Hedda Gabler: the Inner Room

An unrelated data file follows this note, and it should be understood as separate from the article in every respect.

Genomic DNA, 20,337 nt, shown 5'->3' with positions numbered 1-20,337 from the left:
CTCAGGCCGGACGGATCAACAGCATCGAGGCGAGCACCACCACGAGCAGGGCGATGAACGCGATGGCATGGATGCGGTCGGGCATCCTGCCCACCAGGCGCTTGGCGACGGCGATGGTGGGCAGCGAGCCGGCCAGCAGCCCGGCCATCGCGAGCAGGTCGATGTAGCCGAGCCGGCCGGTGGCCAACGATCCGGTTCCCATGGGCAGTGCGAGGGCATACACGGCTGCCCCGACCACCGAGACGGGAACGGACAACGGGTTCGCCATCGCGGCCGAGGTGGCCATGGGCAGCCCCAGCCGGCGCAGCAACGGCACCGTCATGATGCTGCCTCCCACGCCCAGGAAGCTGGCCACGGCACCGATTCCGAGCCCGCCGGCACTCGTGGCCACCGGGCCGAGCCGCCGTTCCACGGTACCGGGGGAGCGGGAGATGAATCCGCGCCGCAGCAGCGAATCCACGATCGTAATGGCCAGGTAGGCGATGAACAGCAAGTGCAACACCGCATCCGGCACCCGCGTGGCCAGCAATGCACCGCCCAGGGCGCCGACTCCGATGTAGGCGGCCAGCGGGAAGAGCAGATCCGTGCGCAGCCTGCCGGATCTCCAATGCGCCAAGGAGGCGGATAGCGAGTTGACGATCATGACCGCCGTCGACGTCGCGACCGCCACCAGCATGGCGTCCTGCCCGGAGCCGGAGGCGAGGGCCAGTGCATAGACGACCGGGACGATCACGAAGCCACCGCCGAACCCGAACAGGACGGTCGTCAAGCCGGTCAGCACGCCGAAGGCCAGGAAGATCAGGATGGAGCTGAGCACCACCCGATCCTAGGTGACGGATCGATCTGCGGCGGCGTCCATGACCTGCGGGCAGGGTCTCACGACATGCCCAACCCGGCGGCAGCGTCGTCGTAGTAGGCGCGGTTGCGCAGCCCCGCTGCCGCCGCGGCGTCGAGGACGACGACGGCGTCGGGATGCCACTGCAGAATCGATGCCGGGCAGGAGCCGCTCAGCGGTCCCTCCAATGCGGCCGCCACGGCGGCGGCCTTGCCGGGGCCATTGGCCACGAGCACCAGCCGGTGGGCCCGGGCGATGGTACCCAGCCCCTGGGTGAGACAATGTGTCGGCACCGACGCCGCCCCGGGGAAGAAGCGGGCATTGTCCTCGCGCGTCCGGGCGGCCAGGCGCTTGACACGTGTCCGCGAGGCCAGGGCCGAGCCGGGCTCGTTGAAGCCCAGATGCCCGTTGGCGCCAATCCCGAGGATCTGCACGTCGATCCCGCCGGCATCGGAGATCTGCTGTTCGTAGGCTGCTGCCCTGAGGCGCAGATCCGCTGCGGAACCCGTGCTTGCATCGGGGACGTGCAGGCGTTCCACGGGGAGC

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Roberto Gonzalez Mrs. Conkling English IV AP 22 February 2013 Hedda Gabler: The Inner Room Failure to individuate can lead to a tragic death. Carl Gustav Jung, a Swiss psychologist, defines the self as “the inner guiding factor that is different from the conscious personality.” Hedda’s personality tends to be controlled by her self, represented by the inner room in Hedda Gabler, by Henrik Ibsen. According to Jung, a person must go through individuation, the gradual integration and unification of the self through the resolution of successive layers of psychological conflict, in order to become whole with your psyche. Throughout the play Ibsen also makes it clear to the reader that Hedda fails to individuate. Hedda’s interaction with the inner room illustrates a closer look into her self and her failure to individuate. The inner room’s placement plays a vital role in the play Hedda Gabler. “In the back, a wide doorway with curtains drawn back, leading into a smaller room decorated in the same style as the drawing room” (1).The way the stage is set up, the audience’s eyes are automatically drawn to the inner room. The shaping of the furniture and the rooms themselves tend to draw attention to the portrait of General Gabler. Since the inner room represents Hedda’s self, the audience is unknowingly concentrating on her self. The General also represents Hedda’s self because he gave shaped her personality to demand being in control, or at least attempt to. Hedda strategically goes into the inner room in seldom occasions. Having the inner room in sight of the audience at all times subconsciously reminds the audience of Hedda’s self. The inner room represents Hedda’s unconscious self. Hedda rarely spends time in the inner room, which represents how often she controls her self, not very often. In the inner room lies a portrait of her father, General Gabler. This
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